Stars glistened in the darkness above the house. Konom stared up at their tiny lights, floating about the soft, shadowy outlines of the high roof and the surrounding trees. For all these decades, this place—the weathered stone walls swathed in ivy, the cluttered kitchen, the quiet tower room, and oh, the East Wing—had been his home and his life. What was to happen now?
Abruptly he shook himself and strode back toward the front door. Having taken his time as usual, he had about made up his mind concerning the next order of business. He only had to go back and review the day’s records.
Once in the vestibule, he took the flickering lamp hanging just above him, as the house was mostly dark now. He turned left, as he nearly always did. Right was the East Wing, and while he brought guests there more days than not, he hardly ever had occasion to go there himself. After all, his life was so simple . . . usually.
Konom made his way through the hall and across the kitchen, still lit and still strewn about with herbs, leaves, vegetables, grimy pots, and other things. Yes, it wanted tidying; he would see to that later. Coming to the stairs, he began ascending—carefully, as he grimly recalled the proofs in recent days that his body required more caution now. The winding stone steps spiraled upward for two flights. He paused at the top of the first flight, not because he meant to enter the library, but because he was tired—well, it had been a long day!—and in order to give an affectionate, half-sad glance to the intricately carved doors that guarded the books. Yes, it was a fine collection in there, as no one—or almost no one—knew better than he. He would ensure that they continued to be appreciated.
Breaking again out of reverie, he turned back to the stairs and climbed up to the top. Here was the tower room, not really mounted on much of a tower, but high enough to be fairly secluded. For Konom, it was a sort of study, containing a battered, stained desk, a few books for his own personal purposes, a pad of blank pages and some loose papers, some dried leaves of various kinds, and, of course, the Record Book. Were there any more of its kind left in this part of the world? Not likely. Standing upright against the back wall, a little taller than Konom himself, it collected within its fine brown-green leather covers all that transpired in the house each day.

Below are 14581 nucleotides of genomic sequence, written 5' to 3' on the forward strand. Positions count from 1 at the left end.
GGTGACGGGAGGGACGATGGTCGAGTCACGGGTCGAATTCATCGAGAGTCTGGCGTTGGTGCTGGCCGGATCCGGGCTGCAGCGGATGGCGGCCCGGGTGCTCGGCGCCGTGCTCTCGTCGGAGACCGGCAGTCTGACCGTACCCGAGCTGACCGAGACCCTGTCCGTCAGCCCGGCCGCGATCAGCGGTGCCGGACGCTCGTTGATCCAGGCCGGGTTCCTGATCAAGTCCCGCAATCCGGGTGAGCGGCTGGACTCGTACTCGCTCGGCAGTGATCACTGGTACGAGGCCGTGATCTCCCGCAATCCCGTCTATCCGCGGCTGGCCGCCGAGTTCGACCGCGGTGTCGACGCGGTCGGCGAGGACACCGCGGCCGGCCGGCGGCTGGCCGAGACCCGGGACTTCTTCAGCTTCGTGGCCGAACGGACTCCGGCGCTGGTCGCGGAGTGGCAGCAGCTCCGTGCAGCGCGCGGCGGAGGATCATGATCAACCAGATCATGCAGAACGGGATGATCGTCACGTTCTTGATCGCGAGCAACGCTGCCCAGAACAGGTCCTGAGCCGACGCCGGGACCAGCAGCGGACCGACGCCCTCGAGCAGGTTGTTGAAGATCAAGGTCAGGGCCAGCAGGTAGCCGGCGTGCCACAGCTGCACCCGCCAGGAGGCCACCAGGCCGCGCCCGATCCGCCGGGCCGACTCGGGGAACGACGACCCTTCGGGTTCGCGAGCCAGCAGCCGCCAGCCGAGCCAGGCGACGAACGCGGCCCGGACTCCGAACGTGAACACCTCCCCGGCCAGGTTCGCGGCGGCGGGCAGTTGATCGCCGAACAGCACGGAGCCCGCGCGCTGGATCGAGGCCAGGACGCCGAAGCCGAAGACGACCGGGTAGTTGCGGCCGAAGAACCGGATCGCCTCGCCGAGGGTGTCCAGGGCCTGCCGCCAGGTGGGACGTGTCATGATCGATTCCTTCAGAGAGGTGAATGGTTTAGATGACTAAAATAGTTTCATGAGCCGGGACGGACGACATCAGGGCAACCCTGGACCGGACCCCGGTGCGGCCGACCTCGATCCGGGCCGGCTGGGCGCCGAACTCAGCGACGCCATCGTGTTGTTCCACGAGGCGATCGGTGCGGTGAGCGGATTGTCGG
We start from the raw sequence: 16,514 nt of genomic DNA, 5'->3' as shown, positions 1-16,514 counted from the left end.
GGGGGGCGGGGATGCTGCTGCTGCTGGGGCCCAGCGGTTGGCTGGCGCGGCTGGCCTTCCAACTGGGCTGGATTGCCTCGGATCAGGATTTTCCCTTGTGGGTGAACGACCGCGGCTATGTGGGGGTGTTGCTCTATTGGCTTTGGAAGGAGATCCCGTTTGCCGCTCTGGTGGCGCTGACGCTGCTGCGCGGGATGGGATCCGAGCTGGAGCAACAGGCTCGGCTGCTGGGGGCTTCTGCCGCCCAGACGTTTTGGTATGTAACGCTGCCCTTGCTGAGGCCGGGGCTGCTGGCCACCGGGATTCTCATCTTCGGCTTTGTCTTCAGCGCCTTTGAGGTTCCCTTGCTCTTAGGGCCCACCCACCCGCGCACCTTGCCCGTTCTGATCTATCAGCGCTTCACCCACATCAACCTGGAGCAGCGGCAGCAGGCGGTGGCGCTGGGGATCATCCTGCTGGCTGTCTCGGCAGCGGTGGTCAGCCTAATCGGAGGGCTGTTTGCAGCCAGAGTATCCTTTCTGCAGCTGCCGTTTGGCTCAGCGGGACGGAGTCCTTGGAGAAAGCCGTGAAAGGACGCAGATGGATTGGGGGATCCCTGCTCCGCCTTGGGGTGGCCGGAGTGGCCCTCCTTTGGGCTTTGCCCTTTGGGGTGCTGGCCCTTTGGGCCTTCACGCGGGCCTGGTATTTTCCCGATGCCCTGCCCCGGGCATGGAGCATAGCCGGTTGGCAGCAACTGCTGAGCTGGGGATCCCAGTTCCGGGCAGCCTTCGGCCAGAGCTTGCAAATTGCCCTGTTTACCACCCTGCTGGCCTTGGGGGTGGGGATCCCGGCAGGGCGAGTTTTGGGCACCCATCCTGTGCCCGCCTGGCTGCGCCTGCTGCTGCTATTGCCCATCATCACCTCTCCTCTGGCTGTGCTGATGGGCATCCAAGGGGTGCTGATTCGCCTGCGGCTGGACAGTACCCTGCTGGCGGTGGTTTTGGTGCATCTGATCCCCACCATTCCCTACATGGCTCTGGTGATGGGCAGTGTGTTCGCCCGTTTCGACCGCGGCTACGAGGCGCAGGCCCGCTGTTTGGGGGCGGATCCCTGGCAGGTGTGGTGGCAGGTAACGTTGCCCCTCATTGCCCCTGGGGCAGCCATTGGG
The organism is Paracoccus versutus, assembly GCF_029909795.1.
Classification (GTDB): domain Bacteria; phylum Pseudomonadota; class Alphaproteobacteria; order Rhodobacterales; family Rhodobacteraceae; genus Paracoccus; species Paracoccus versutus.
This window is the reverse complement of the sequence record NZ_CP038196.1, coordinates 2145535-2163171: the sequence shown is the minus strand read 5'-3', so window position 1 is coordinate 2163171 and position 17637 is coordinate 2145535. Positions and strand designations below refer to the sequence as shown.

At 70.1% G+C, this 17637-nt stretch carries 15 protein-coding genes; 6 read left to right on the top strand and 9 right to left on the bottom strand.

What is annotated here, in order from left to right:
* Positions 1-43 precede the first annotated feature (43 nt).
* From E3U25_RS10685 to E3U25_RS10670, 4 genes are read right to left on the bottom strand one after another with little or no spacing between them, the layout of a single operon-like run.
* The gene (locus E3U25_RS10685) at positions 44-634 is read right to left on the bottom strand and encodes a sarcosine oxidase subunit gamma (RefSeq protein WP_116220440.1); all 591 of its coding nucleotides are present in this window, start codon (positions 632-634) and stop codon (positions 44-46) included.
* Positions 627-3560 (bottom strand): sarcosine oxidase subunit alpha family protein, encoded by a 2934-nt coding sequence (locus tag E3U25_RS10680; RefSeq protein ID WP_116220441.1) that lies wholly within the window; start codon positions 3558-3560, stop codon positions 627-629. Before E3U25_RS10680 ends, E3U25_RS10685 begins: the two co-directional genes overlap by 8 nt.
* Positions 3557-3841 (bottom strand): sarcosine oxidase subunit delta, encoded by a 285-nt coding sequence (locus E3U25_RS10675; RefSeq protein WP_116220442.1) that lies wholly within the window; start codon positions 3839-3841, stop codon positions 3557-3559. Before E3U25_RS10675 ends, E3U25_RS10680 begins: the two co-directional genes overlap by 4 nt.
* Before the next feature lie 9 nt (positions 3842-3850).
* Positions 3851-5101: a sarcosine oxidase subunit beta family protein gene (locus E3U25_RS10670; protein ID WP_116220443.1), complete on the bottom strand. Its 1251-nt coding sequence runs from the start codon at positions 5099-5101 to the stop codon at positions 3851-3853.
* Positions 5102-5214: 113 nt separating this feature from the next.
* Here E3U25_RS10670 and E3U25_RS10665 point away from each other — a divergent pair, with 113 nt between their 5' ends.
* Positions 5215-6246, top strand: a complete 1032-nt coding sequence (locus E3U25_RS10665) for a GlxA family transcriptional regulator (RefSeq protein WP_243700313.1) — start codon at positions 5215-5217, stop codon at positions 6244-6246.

With a short sigh, Konom set the lamp down on the desk and approached the book. Its back was facing toward him, of course, so that the most recent records would be on top; but the two covers were identical, both bearing the Chari-King’s seal and the house’s name, Domus Horoma. The House of Vision—a lonely but steady beacon, Konom thought, more needed than ever in this fogged world, when men had forgotten the higher powers and wonders of the world, once their source of guidance and security. Folk always needed guidance—they were foolish at the best of times—but now they really had grown blind, blind to a better existence that could be theirs. At least there were still places like this to which they could come.
Lifting the back cover, Konom briefly glanced across the nearest page, where the shimmering images, pale but quite lifelike, depicted all that had gone on that day. It had been a busy day, with several calls, but the important part had not come until the evening. Once he located its beginning near the bottom of the page, without further ado, he stepped in.